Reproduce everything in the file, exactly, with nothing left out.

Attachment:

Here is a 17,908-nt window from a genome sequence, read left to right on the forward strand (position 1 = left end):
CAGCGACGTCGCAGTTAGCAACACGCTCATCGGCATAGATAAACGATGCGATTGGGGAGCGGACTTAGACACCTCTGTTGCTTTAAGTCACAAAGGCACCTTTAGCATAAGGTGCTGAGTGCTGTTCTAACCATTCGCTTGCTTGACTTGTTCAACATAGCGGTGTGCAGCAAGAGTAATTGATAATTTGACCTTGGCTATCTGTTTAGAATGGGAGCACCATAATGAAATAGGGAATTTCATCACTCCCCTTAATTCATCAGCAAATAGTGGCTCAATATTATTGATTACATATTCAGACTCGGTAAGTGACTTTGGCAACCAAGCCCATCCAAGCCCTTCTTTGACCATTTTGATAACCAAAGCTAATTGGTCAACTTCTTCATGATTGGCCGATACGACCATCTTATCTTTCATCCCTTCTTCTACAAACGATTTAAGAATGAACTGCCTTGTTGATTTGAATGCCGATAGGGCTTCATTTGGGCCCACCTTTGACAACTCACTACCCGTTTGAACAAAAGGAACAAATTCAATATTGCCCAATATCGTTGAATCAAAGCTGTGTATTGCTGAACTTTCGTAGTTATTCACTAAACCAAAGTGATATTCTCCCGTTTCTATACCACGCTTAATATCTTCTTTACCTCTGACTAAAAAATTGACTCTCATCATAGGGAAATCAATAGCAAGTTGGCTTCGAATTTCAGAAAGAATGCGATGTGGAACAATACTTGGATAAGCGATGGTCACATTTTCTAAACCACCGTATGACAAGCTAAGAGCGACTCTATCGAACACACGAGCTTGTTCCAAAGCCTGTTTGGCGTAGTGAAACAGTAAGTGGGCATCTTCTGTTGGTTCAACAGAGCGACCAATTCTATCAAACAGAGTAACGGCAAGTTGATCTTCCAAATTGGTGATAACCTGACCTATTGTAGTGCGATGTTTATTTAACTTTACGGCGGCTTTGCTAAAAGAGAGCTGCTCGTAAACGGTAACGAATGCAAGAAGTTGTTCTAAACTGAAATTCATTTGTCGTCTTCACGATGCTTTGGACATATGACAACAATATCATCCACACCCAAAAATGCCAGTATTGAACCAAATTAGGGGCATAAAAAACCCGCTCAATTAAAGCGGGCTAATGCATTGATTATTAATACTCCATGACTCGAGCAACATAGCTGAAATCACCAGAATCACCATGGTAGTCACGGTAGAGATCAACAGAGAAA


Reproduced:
Here is a 17,908-nt window from a genome sequence, read left to right on the forward strand (position 1 = left end):
CAGCGACGTCGCAGTTAGCAACACGCTCATCGGCATAGATAAACGATGCGATTGGGGAGCGGACTTAGACACCTCTGTTGCTTTAAGTCACAAAGGCACCTTTAGCATAAGGTGCTGAGTGCTGTTCTAACCATTCGCTTGCTTGACTTGTTCAACATAGCGGTGTGCAGCAAGAGTAATTGATAATTTGACCTTGGCTATCTGTTTAGAATGGGAGCACCATAATGAAATAGGGAATTTCATCACTCCCCTTAATTCATCAGCAAATAGTGGCTCAATATTATTGATTACATATTCAGACTCGGTAAGTGACTTTGGCAACCAAGCCCATCCAAGCCCTTCTTTGACCATTTTGATAACCAAAGCTAATTGGTCAACTTCTTCATGATTGGCCGATACGACCATCTTATCTTTCATCCCTTCTTCTACAAACGATTTAAGAATGAACTGCCTTGTTGATTTGAATGCCGATAGGGCTTCATTTGGGCCCACCTTTGACAACTCACTACCCGTTTGAACAAAAGGAACAAATTCAATATTGCCCAATATCGTTGAATCAAAGCTGTGTATTGCTGAACTTTCGTAGTTATTCACTAAACCAAAGTGATATTCTCCCGTTTCTATACCACGCTTAATATCTTCTTTACCTCTGACTAAAAAATTGACTCTCATCATAGGGAAATCAATAGCAAGTTGGCTTCGAATTTCAGAAAGAATGCGATGTGGAACAATACTTGGATAAGCGATGGTCACATTTTCTAAACCACCGTATGACAAGCTAAGAGCGACTCTATCGAACACACGAGCTTGTTCCAAAGCCTGTTTGGCGTAGTGAAACAGTAAGTGGGCATCTTCTGTTGGTTCAACAGAGCGACCAATTCTATCAAACAGAGTAACGGCAAGTTGATCTTCCAAATTGGTGATAACCTGACCTATTGTAGTGCGATGTTTATTTAACTTTACGGCGGCTTTGCTAAAAGAGAGCTGCTCGTAAACGGTAACGAATGCAAGAAGTTGTTCTAAACTGAAATTCATTTGTCGTCTTCACGATGCTTTGGACATATGACAACAATATCATCCACACCCAAAAATGCCAGTATTGAACCAAATTAGGGGCATAAAAAACCCGCTCAATTAAAGCGGGCTAATGCATTGATTATTAATACTCCATGACTCGAGCAACATAGCTGAAATCACCAGAATCACCATGGTAGTCACGGTAGAGATCAACAGAGAAA